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Five-year-old handcuffed and charged with battery of police officer

A CALIFORNIAN five-year-old was handcuffed and charged with battery after allegedly kicking a police officer in the knee.

Michael Davis had his hands tied behind his back with zip ties and was driven in a police car to psychiatric hospital after apparently lashing out at the officer during a meeting at his primary school.

Michael had been diagnosed with Attention Deficit Hyperactivity Disorder and his teachers suggested that he meet with a school police officer, Lieutenant Frank Gordo, in the hope that a uniformed presence might curb his disruptive behaviour.

According to a police report, Lt Gordo put his hand on Michael's and "the boy pushed my hand away in a batting motion, pushed papers off the table, and kicked me in the right knee".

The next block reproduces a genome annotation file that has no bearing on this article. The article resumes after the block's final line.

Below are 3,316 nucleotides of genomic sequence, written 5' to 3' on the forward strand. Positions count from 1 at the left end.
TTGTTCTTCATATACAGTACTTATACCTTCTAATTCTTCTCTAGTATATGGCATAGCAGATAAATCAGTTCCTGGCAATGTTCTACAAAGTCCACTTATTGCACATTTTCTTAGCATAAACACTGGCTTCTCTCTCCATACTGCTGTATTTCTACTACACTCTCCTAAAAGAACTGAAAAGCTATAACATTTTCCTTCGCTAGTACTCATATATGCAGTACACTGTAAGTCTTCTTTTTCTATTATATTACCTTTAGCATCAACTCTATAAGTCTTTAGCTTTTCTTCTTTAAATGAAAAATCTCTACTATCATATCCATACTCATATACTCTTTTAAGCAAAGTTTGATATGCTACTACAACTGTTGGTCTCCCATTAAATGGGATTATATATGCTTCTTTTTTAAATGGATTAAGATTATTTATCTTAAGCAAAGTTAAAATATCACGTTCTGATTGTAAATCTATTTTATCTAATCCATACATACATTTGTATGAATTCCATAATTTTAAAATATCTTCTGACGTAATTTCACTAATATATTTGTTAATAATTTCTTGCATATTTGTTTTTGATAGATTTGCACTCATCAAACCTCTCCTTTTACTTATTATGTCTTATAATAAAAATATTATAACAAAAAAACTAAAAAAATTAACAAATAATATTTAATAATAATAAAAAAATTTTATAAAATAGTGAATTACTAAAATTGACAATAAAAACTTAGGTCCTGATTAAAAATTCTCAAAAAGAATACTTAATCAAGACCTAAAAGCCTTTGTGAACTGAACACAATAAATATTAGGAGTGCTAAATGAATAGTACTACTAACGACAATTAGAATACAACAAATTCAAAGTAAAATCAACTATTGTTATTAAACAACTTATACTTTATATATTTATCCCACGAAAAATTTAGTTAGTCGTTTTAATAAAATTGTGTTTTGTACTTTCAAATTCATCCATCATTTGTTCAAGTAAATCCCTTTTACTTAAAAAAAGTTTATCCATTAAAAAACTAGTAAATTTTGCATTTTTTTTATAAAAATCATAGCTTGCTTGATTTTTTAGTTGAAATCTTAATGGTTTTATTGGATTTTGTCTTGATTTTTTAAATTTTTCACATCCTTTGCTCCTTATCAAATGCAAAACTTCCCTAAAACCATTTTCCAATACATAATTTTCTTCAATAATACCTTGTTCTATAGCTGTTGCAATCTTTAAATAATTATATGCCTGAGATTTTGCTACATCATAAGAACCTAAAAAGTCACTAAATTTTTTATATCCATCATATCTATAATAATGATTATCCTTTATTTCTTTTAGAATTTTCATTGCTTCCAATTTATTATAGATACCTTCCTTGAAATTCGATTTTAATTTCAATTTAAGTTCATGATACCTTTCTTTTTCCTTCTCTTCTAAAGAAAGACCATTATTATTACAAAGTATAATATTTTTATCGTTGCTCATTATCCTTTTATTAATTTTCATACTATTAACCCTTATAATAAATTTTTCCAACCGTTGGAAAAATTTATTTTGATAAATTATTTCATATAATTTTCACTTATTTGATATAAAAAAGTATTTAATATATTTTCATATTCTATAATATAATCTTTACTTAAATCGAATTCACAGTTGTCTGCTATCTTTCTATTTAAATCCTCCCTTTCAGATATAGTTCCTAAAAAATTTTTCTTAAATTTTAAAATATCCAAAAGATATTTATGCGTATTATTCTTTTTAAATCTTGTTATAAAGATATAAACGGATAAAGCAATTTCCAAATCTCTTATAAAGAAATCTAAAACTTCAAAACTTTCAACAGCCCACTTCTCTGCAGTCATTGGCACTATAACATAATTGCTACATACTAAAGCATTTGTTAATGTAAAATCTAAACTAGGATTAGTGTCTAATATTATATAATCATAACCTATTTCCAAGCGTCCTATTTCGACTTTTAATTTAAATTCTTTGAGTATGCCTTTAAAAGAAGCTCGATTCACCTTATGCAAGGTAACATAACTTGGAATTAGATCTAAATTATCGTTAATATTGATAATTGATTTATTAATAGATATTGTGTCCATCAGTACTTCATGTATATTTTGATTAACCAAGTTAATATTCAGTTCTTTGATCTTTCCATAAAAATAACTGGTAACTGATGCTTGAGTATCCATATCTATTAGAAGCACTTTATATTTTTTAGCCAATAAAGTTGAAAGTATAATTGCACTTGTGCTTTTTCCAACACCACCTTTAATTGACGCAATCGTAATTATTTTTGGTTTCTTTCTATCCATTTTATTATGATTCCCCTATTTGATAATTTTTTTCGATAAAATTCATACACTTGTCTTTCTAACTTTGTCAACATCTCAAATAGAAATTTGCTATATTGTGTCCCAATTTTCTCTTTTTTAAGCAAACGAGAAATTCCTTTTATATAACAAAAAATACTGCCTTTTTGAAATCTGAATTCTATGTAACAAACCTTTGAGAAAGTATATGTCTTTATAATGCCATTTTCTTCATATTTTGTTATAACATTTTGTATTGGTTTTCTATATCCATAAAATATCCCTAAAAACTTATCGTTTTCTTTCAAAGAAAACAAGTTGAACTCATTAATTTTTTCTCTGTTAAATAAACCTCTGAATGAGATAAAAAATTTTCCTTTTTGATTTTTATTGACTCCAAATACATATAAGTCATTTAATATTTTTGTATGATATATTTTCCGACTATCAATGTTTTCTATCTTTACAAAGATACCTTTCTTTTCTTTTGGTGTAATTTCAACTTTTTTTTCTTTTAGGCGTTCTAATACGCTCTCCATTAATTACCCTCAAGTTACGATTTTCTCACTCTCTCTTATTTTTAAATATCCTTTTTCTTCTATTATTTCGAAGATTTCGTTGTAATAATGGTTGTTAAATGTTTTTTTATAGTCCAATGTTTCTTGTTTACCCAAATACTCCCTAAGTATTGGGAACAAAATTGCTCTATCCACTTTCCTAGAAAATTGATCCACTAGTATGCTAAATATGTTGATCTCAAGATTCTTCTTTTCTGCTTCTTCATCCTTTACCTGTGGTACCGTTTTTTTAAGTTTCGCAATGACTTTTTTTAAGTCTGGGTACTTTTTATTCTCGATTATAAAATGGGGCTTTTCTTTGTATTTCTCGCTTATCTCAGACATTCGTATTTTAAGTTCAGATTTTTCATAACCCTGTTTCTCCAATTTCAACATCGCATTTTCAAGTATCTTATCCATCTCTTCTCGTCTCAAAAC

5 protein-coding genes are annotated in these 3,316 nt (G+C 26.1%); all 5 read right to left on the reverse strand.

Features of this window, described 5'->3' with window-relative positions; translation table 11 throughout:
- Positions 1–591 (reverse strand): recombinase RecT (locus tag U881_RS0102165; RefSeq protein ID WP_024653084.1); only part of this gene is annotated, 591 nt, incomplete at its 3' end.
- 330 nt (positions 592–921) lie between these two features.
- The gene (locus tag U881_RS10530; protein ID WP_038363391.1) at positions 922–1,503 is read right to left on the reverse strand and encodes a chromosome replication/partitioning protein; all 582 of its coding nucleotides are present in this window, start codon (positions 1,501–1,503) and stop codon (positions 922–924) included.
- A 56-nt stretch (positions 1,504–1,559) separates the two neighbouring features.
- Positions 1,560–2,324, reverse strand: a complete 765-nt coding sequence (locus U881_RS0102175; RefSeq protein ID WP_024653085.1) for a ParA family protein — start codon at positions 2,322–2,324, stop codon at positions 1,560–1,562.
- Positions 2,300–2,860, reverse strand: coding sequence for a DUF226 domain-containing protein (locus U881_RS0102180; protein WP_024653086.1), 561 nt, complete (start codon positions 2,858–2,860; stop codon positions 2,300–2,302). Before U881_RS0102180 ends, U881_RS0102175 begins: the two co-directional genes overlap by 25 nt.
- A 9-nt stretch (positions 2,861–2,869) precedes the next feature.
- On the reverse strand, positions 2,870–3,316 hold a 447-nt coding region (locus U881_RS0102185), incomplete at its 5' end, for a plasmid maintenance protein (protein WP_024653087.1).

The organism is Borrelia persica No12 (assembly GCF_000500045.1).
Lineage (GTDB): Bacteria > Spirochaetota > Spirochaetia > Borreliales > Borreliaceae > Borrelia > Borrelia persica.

The officer said Michael refused to calm down and so his hands and feet were secured with zip ties of the sort used to restrain violence criminals.

Without informing the boy's parents, Lt Gordo drove him in the back of his police car to Stockton Kaiser Psychiatric Hospital for an evaluation.

His mother, Thelma, said she "was led to believe that Michael saw a police officer and attacked a police officer on sight," and only learned that he had been handcuffed several weeks later after reading the report.

One charge of battery by a police officer was later dropped by a juvenile court.

Neither the Stockton Unified School District nor its police force would comment on the incident.

The case has been met with disbelief in the city of Stockton, which is not far from the University of California Davis, where a police officer was filmed theatrically pepper spraying protesting students.

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